Editorial, November 2010
The struggle between anti-abortion and pro-abortion groups in recent years, highlighted and brought to a peak in the debate over Obama’s healthcare bill, goes way beyond the issue of abortion and the right to life. The struggle is not just between pro-life and pro-choice in reference to the killing of innocent, beginning human life. What is really involved here is a conflict between two opposing philosophies, between two views of the nature of man and the nature of reality.
Those two views involve the nature of man and his ability to know things outside of himself. Basically it comes down to the question of whether or not man can know any truth for certain. It comes down to whether or not there is objective truth that man can know and know for certain.
In the conflict over the question of abortion, the pro-life position holds that the killing of innocent persons is always wrong; it is always evil and cannot be justified in any circumstance, whether the pregnancy is the result of fornication or rape or incest, or whatever. The human being conceived is innocent, is a child of God and cannot be directly destroyed for any reason. Pro-lifers, whether Catholic bishops or Protestant Evangelicals, hold that this is objectively true and cannot be negated by the subjective opinions of individual persons.
The anti-abortion position is based on a fundamental principle that human life is inviolable because man is made in the image and likeness of God. God creates human life and gives man an immortal soul. Man is accountable to God for how he uses his life. What God gave, only God can take away. This is a truth the human mind can know, and it can know it as certain and valid in all times and places. It is expressed briefly in the Fifth Commandment, “Thou shalt not kill.”
The pro-abortion position is based on a philosophy of relativism, which means in this case that the value of human life is not absolute but depends on accidental circumstances. If the child in the womb is not wanted by the pregnant woman for any reason, since it is in her body and is part of her, according to this view she has the moral right to destroy it. This position rejects the notion that certain acts objectively are always wrong and can never be chosen deliberately. It is a form of “situation ethics,” which has become increasingly accepted by our culture during the past fifty years or so. This is a dangerous philosophy that can lead to wholesale murder and tyranny. Examples of that in our lifetime are the horrors of Nazism in Germany and Communism in Russia, Eastern Europe, and China, in which certain types of persons were considered to be “useless eaters,” enemies of the state, or even “sub-human.”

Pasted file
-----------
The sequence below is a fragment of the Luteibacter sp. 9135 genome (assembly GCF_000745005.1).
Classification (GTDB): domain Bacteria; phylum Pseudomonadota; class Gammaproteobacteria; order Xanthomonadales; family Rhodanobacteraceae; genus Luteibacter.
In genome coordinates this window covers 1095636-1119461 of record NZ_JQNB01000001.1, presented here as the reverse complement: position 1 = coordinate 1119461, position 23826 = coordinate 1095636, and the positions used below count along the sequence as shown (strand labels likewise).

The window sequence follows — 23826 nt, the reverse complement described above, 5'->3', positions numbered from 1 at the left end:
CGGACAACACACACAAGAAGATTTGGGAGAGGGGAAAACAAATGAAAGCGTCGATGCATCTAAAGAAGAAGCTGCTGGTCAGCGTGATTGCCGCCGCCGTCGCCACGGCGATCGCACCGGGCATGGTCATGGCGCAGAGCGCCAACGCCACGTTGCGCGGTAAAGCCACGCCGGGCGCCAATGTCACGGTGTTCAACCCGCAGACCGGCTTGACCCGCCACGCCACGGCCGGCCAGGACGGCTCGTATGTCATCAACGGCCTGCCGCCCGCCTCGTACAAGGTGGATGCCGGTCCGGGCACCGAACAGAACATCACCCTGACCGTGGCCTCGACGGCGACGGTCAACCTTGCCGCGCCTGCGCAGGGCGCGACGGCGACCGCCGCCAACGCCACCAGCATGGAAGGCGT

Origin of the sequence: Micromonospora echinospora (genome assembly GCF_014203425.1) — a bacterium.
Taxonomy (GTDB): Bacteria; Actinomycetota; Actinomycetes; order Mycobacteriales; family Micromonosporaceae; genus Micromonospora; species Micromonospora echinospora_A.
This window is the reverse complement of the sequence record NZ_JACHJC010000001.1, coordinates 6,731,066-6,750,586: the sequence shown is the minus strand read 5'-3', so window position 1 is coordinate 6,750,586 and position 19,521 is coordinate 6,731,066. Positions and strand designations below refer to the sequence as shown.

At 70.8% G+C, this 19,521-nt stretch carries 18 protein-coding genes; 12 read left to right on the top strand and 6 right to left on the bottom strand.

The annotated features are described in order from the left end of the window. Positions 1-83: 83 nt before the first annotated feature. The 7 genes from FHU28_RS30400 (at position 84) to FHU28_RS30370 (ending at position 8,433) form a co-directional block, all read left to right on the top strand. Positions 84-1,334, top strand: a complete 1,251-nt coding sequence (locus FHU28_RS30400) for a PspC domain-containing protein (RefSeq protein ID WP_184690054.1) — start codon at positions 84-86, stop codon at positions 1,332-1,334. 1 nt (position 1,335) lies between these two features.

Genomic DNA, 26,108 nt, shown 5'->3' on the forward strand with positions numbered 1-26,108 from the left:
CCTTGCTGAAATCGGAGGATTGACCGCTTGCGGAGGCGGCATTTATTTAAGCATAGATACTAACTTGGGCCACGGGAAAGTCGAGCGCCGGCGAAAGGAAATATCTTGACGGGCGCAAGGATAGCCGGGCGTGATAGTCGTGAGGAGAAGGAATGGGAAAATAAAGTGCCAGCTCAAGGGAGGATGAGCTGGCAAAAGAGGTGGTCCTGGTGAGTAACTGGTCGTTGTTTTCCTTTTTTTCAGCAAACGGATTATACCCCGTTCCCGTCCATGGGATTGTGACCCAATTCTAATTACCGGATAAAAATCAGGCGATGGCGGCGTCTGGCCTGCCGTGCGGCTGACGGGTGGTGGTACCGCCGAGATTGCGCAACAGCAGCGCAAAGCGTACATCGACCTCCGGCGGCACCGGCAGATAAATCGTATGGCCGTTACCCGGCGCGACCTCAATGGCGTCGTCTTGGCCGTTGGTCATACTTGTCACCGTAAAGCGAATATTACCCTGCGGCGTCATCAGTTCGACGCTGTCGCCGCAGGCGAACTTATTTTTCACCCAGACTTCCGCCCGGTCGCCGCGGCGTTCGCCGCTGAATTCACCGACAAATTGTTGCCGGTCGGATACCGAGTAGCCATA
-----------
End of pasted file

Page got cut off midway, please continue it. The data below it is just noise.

This same philosophy of relativism is used to justify laws in the states of Oregon and Washington where doctors can now legally assist patients to kill themselves by prescribing for them pills that produce a quick and painless death. The natural process of gradualism or the “foot in the door” is operative here. At present, assisted suicide is voluntary. It will not be long for the next step to be taken, in which the state will mandate the killing of the elderly and the handicapped, as happened in Nazi Germany, because the cost of keeping them alive is too great. This will all be done in the name of “compassion” and the limited availability of medical care. The “culture of death crowd” is now pushing to enact similar laws in many other states. Eventually it could become a national policy, just as happened in the case of abortion, which began in a few states like New York and Washington and in a few years was made national policy by the Supreme Court.
In logic, we know that from a false principle you can get any conclusion. The false principle operating here is that truth is subjective and relative, that it depends on the opinion and feelings of each individual. It’s the old claim that your truth is not my truth. It is an attempt to create one’s own reality. Abortion is now the issue over which a monumental philosophical battle is being waged in our country regarding the objectivity of truth. If relativism wins, it will be the end of America as a free country. If our people do not reject the philosophy of relativism, gradually our freedom will be lost and the United States will become a dictatorship of either the right or the left.